Manager Of Managers - MOM

Definition of 'Manager Of Managers - MOM'


A class of financial intermediary that hires professional investment managers to oversee aspects of a client's investment fund. More specifically, the MOM tracks the performance of each investment manager and has the power to fire ineffective managers and then hire replacements on a client's behalf. Using a MOM to handle investments funds is an alternative to hiring a single investment portfolio manager that makes all the asset management decisions.

Investopedia explains 'Manager Of Managers - MOM'


For example, suppose that a teacher's union hires a MOM to invest in its pension fund. The MOM then hires a number of investment managers, such as a bond expert, a money market expert and a large-cap stock expert; each has the responsibility of managing the particular asset class in which he or she specializes.

Because no single manager is an expert at investing in all asset classes, using a MOM allows clients to have an expert asset manager working on each aspect of an investment at all times.



comments powered by Disqus
Hot Definitions
  1. Benchmark Bond

    A bond that provides a standard against which the performance of other bonds can be measured. Government bonds are almost always used as benchmark bonds. Also referred to as "benchmark issue" or "bellwether issue".
  2. Market Capitalization

    The total dollar market value of all of a company's outstanding shares. Market capitalization is calculated by multiplying a company's shares outstanding by the current market price of one share. The investment community uses this figure to determine a company's size, as opposed to sales or total asset figures.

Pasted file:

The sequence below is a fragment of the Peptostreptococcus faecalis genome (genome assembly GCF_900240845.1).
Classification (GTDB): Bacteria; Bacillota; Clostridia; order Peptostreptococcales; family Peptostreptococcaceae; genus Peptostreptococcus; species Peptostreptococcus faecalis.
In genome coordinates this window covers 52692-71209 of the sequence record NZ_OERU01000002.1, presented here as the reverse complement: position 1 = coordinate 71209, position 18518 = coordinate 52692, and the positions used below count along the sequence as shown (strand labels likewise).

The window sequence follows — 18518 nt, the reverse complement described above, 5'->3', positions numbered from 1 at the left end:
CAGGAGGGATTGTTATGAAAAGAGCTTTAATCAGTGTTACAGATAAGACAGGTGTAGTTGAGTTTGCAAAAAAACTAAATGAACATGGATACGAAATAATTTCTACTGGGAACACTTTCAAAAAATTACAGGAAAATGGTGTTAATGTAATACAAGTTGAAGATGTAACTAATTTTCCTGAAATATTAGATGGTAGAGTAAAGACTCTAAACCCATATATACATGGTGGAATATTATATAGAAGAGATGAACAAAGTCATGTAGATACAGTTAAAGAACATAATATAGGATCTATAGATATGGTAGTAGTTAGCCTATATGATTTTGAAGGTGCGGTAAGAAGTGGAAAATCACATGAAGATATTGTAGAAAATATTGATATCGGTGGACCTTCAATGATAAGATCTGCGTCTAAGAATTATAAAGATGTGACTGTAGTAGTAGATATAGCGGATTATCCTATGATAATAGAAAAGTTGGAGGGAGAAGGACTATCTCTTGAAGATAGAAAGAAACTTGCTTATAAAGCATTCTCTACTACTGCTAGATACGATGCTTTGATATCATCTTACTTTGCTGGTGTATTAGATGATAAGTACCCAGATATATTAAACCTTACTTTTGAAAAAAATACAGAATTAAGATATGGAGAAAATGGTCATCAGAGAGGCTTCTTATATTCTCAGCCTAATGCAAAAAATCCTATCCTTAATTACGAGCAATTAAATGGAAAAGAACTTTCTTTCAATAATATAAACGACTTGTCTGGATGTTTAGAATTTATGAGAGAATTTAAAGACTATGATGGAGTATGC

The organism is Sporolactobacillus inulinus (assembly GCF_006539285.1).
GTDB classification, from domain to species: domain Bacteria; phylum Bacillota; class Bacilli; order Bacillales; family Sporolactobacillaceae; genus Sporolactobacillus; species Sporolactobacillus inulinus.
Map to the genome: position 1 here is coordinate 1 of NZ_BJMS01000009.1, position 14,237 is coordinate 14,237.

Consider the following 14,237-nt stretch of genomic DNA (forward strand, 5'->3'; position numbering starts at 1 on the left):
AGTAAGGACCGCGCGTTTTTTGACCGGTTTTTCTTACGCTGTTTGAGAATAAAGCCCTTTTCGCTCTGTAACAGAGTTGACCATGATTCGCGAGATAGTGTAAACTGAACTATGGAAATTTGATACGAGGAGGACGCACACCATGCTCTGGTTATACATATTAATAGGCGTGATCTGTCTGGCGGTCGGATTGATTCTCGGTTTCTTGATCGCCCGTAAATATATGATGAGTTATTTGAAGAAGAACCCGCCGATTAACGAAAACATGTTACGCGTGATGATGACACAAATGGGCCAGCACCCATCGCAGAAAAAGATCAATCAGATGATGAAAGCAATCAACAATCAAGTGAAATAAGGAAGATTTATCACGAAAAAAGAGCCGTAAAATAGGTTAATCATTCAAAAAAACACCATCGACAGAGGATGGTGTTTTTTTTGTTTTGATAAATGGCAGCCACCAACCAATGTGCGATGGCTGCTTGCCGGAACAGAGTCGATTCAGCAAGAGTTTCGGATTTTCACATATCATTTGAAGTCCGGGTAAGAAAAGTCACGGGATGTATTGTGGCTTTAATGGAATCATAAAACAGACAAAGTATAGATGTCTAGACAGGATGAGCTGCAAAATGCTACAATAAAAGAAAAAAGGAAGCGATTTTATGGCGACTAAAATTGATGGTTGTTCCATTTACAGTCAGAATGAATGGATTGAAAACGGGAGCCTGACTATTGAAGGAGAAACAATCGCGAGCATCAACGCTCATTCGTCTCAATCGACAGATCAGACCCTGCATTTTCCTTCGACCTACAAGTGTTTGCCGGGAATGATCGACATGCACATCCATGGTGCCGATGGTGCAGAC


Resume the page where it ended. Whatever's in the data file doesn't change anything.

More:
3. Oil Reserves

    An estimate of the amount of crude oil located in a particular economic region. Oil reserves must have the potential of being extracted under current technological constraints. For example, if oil pools are located at unattainable depths, they would not be considered part of the nation's reserves.
  4. Joint Venture - JV

    A business arrangement in which two or more parties agree to pool their resources for the purpose of accomplishing a specific task. This task can be a new project or any other business activity. In a joint venture (JV), each of the participants is responsible for profits, losses and costs associated with it.
  5. Aggregate Risk

    The exposure of a bank, financial institution, or any type of major investor to foreign exchange contracts - both spot and forward - from a single counterparty or client. Aggregate risk in forex may also be defined as the total exposure of an entity to changes or fluctuations in currency rates.
  6. Organic Growth

    The growth rate that a company can achieve by increasing output and enhancing sales. This excludes any profits or growth acquired from takeovers, acquisitions or mergers. Takeovers, acquisitions and mergers do not bring about profits generated within the company, and are therefore not considered organic.
Trading Center